EPA, CBO Document the High Costs of Proposed Global Warming Legislation

Published July 1, 2008

The Congressional Budget Office (CBO) and U.S. Environmental Protection Agency (EPA) have each released new reports showing global warming legislation would inflict serious economic punishment on American consumers.

Moreover, the economic consequences of carbon dioxide caps would be even worse than CBO and EPA predict. Each agency assumed carbon dioxide reductions would be achieved through an immediate and comprehensive expansion of nuclear power production, instead of far more expensive wind and solar power. In the real world, no such expansion of nuclear power production is likely to occur.

Comparing Alternative Bills

EPA analyzed three bills that would cap and trade greenhouse gas emissions. The least restrictive, sponsored by Sens. Jeff Bingaman (D-NM) and Arlen Specter (R-PA), would require trimming U.S. emissions by less than 4 percent by the year 2050. A more stringent bill, by Sens. Joe Lieberman (I-CT) and John McCain (R-AZ), would require reductions in U.S. emissions of nearly 16 percent by 2050. One of the most restrictive bills, introduced by Lieberman and John Warner (R-VA), would force businesses and consumers to cut their emissions 44 percent by 2050.

Only the Lieberman-Warner bill would mandate reducing emissions to or below the targets set in the Kyoto Protocol, which analysts predict would mitigate merely 0.14 degrees Celsius of twenty-first century warming even if the entire world adhered to it (which will not happen, as the developing nations are refusing to cooperate).

According to EPA and CBO, each of these bills would substantially raise energy prices and reduce economic growth. EPA estimated the Lieberman-Warner bill would increase gas prices $0.53 cents per gallon by 2030 and $1.40 per gallon by 2050.

EPA also documented severe economic consequences beyond consumer energy prices. The agency found by 2050 the Bingaman-Specter bill could cost the United States as much as $1.2 trillion annually (in 2005 dollars) from lost economic production. Lieberman-McCain could cost as much as $1.3 trillion annually, and Lieberman-Warner could cost nearly $3 trillion per year.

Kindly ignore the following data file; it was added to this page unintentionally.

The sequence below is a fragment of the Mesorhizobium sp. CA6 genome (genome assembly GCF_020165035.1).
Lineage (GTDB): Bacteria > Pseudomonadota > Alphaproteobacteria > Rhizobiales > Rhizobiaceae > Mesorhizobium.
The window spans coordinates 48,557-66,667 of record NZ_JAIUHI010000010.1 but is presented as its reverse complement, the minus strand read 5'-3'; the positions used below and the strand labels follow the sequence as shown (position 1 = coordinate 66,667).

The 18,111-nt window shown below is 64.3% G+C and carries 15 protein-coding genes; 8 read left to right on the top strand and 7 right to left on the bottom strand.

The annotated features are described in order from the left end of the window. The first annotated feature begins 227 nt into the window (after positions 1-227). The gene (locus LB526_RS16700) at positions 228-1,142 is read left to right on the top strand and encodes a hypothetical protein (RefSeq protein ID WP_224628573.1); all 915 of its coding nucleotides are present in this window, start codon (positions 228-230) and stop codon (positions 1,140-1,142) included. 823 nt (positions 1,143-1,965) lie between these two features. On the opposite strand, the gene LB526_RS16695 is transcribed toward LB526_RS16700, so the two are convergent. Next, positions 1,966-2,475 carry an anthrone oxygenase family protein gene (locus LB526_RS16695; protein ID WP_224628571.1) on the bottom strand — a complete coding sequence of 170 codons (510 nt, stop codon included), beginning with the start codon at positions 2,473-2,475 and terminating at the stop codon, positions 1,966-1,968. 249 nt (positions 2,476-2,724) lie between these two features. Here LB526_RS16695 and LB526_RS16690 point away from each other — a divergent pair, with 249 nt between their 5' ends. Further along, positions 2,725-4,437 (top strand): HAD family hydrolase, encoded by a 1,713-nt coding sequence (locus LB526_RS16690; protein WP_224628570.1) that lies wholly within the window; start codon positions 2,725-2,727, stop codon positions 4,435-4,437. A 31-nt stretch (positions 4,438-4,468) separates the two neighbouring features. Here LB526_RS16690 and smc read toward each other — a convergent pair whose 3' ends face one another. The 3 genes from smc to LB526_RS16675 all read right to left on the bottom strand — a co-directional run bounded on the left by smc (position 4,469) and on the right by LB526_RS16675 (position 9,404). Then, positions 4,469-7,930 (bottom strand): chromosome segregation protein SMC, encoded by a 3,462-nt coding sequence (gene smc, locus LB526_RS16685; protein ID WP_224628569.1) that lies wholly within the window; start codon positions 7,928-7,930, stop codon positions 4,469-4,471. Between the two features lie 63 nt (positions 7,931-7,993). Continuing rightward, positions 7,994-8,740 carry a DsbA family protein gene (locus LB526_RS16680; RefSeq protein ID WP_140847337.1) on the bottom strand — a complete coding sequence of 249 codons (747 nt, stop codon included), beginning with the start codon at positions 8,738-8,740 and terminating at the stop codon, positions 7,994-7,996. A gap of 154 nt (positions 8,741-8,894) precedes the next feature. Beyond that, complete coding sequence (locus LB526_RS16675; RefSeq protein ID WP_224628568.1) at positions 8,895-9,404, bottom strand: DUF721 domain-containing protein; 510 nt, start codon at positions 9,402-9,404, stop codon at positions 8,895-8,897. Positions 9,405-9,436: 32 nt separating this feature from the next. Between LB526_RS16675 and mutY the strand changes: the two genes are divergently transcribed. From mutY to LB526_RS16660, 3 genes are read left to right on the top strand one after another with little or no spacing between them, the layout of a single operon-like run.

Highly Unlikely Assumption

Importantly, EPA assumed in its estimates a near-tripling of nuclear power generation. Many of the same activists who are pushing cap-and-trade greenhouse gas legislation ardently oppose nuclear power and vow not to allow any increase in nuclear power production.

Without the dramatic rise in nuclear power forecast by EPA, each legislative proposal would be far more costly than EPA estimates.

Poor Would Suffer Most

The CBO study confirmed greenhouse gas legislation would inflict its most devastating economic consequences on the poorest U.S. citizens. CBO found cutting carbon dioxide emissions by merely 15 percent would reduce the disposable income of the poor by an additional 3.3 percent, compared to a 1.7 percent drop for the richest Americans.

Deeper carbon dioxide cuts would inflict still more severe economic harm on low-income citizens.

Deneen Borelli, an analyst at the National Center for Public Policy Research, said, “These programs are economy killers; they slow economic growth and increase energy costs. Worse, CBO notes that most of the costs to meet these global warming demands will be borne by low-income households.

“Since minorities are disproportionately represented among the poor households,” Borelli continued, “these global warming regulations are racist because they will harm poor blacks, Hispanics, and other minorities the most.”

Myron Ebell, director of energy and global warming policy at the Competitive Enterprise Institute, said, “Congress should look at the experience on the ground in Europe before moving forward with legislation here, since the Europeans have shown that these climate change regulations are expensive, even when they don’t produce results in terms of reduced emissions.”

H. Sterling Burnett, Ph.D. ([email protected]) is a senior fellow of the National Center for Policy Analysis.